How did you manage your time early on?
Early on, I really worked when my kids were asleep. Also, I really had the support of my husband, who was able to take care of the kids when I had deadlines to meet and needed some extra time during the day or on the weekends.
How Armstrong Grew Her Business
Between your early days and today, what have been some of the challenges you faced, and how have you overcome them?
One of my biggest challenges from when I first started my business to now is really learning the type of client that I wanna work with. When I was first starting out, I was taking on any client that would come my way, but as I’ve grown in my business, I’ve been able to find clients that really align with how I run my business as well as on a personal level.
People: I still work as a Solopreneur, but occasionally may hire out for one-off projects.
How do you manage your time today or since ‘early business’?
Now that my kiddos are older, I am able to block my day around their school schedule. I do allocate Mondays to be CEO days and try not to work on Fridays. I do have designated days throughout the week that are solely for client work, and the others are solely for building my personal business.
Armstrong’s Advice to Entrepreneurs and Handling Burnout
What are the top 3 tips you’d give someone who’s interested in starting a business?
- Have confidence in yourself and your abilities.
- Remember, you can make your business what you want it to be; you don’t have to follow what anyone else is doing.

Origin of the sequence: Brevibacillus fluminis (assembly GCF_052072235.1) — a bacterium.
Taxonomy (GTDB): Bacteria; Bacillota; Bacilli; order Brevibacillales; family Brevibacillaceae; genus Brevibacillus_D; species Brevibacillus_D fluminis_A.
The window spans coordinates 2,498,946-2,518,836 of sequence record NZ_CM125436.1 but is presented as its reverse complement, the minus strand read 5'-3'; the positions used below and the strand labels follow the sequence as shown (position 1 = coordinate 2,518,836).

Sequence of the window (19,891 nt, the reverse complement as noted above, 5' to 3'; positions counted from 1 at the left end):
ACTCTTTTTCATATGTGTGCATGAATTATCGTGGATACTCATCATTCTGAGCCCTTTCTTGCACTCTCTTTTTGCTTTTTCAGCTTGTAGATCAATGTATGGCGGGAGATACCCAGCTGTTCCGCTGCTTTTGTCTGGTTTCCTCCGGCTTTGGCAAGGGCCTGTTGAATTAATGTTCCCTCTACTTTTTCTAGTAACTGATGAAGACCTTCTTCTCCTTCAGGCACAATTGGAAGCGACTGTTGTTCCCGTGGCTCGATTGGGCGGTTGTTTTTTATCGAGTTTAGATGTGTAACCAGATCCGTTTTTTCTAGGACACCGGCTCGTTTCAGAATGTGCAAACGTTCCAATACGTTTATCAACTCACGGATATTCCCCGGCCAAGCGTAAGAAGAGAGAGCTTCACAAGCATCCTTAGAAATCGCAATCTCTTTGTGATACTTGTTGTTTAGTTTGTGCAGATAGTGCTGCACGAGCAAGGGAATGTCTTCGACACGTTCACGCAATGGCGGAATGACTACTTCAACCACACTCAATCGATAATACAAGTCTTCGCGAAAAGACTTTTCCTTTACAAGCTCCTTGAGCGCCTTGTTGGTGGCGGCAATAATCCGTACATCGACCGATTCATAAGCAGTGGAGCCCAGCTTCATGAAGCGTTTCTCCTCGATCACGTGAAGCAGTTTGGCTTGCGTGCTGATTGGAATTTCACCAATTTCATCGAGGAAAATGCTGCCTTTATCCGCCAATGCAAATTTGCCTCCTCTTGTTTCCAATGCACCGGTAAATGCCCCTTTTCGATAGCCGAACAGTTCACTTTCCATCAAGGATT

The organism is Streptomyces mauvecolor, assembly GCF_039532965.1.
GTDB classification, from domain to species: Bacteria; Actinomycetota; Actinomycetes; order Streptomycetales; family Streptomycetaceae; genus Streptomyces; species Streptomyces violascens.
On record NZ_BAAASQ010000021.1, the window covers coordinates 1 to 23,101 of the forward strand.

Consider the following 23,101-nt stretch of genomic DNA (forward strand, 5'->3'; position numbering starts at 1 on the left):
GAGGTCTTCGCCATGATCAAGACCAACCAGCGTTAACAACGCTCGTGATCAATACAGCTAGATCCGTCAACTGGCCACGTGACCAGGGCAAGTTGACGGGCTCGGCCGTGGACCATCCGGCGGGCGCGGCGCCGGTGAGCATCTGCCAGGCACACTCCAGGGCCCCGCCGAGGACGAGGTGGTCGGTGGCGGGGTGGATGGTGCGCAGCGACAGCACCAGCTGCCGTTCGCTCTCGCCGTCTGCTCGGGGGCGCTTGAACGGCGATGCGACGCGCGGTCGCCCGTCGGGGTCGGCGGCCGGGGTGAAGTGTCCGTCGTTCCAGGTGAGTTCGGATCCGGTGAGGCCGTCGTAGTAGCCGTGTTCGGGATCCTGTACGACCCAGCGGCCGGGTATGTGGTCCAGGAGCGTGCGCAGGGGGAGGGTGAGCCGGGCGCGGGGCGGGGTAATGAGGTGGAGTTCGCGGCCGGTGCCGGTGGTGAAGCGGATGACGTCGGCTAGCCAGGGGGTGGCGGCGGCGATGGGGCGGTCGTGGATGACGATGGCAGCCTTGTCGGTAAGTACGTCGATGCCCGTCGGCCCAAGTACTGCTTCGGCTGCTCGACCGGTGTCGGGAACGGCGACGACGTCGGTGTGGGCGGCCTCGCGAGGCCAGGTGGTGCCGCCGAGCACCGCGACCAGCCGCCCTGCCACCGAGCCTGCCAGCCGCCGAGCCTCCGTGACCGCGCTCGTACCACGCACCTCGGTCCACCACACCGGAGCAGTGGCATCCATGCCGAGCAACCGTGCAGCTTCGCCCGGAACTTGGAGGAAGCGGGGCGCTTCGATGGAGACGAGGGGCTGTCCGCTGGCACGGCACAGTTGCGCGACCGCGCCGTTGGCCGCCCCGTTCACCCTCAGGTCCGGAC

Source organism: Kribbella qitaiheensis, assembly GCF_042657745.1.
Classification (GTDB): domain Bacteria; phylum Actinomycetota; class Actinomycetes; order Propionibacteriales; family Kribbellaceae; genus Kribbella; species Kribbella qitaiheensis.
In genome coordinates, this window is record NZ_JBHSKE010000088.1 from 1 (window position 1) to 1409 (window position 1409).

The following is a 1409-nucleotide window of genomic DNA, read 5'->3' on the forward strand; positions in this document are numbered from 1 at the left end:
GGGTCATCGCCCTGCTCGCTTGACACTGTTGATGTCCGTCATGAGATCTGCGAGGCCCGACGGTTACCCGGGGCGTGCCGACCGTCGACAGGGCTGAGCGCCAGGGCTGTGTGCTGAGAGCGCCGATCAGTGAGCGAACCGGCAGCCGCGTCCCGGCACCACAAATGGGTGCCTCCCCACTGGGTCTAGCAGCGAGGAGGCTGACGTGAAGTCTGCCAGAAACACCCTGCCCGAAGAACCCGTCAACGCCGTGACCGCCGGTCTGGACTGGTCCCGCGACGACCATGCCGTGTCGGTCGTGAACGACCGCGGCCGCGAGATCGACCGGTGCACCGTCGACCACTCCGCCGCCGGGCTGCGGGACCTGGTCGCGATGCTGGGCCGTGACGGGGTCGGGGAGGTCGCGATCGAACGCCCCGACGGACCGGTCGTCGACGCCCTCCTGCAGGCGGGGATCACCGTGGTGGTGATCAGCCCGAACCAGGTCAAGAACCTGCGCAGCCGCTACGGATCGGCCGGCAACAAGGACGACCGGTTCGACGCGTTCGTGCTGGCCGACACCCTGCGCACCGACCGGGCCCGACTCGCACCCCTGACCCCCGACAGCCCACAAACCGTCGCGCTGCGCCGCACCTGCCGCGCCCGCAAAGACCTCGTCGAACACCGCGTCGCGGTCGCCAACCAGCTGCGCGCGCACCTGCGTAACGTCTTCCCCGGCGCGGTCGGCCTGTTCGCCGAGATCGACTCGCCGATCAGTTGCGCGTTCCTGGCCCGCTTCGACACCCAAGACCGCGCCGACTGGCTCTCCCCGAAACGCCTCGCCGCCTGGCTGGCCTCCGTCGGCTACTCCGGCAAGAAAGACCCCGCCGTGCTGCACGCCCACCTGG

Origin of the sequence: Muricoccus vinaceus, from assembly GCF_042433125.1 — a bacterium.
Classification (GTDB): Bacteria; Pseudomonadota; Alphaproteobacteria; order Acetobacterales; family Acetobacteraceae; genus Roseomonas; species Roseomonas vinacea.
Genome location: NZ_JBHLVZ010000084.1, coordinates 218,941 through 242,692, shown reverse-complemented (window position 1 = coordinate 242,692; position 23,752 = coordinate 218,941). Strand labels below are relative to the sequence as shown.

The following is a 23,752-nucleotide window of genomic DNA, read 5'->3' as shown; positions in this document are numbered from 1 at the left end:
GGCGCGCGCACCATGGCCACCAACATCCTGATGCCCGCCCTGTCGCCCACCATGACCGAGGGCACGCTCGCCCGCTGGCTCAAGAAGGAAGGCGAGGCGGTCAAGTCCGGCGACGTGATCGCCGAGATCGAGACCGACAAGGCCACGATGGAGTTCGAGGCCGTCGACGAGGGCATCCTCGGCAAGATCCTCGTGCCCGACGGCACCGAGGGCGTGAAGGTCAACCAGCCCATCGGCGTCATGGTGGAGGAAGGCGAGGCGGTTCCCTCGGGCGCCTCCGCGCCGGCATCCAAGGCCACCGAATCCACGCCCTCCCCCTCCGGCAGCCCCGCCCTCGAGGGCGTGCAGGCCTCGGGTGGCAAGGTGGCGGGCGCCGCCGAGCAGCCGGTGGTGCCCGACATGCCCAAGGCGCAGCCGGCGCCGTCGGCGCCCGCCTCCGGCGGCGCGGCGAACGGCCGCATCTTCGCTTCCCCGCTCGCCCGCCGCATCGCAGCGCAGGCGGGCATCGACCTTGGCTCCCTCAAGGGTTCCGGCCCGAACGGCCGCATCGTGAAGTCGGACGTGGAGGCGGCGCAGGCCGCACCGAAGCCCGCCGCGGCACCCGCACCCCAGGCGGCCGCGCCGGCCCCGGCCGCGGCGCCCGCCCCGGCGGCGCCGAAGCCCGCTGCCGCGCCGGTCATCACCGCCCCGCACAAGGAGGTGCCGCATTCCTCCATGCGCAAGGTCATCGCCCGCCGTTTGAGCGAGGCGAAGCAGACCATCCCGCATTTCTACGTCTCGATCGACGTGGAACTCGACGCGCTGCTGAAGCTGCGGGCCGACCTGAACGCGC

- Remember to have fun! If something isn’t feeling great in your business, you always have the ability to change up what you’re doing!
What is your relationship with burnout?
I don’t think I’ve personally experienced burnout with being an entrepreneur, but I will say that I do have times when I get more things done and times when I take things a bit slower.
What is your gross annual revenue in US dollars?
On average, how many hours per week do you work? [in and on your business]:
8 – 10 hours
How Armstrong Overcame Her Biggest Challenge
What is one of the most difficult things you have overcome in your business?
My confidence level and knowing when/how to pivot in business
What are you most proud of when it comes to your business or journey?
I am most proud that I am able to run a successful business and still be able to be present with my kiddos!
What are some books, podcasts, and social media accounts that you would recommend?
Are there any other tools, software, apps, etc. you use today that you haven’t mentioned?
Armstrong’s ability to try different ventures, learn from them, and pivot have definitely helped her create a business she loves. But while her previous experience of teaching online and providing VA services guided her decision to start specializing on Pinterest, she struggled with confidence and fleshing out what she wanted her business to look like. Four years on, she shares that the only way forward for her was to take the time to try things and learn along the way.
It is quite impressive that she hasn’t experienced burnout! Her early investment in a program guiding new entrepreneurs and her familiarity with online business and a lot of tools must have helped. Ultimately, it is her focus on being present with her family and making her business what she wants it to be (which includes selecting clients who are aligned with her values) that dictates the way she manages her energy and time. Having a clear vision for her business definitely paid off.
More About Mackenzie Armstrong
Mackenzie Armstrong is a former educator turned Pinterest strategist. In the words of Johnny from Dirty Dancing, “Nobody puts Baby in a corner.” Instead of being the best-kept secret with hidden content in the corners of your website and social media, Mackenzie teaches coaches and entrepreneurs with blogs and podcasts to fill their audience with ideal clients using Pinterest. She believes that Pinterest is an underutilized strategy for most businesses–especially coaches and podcasters. Feel relieved and confident using content you’ve already got (and everything you create in the future) to reach the right people without spending all your time posting.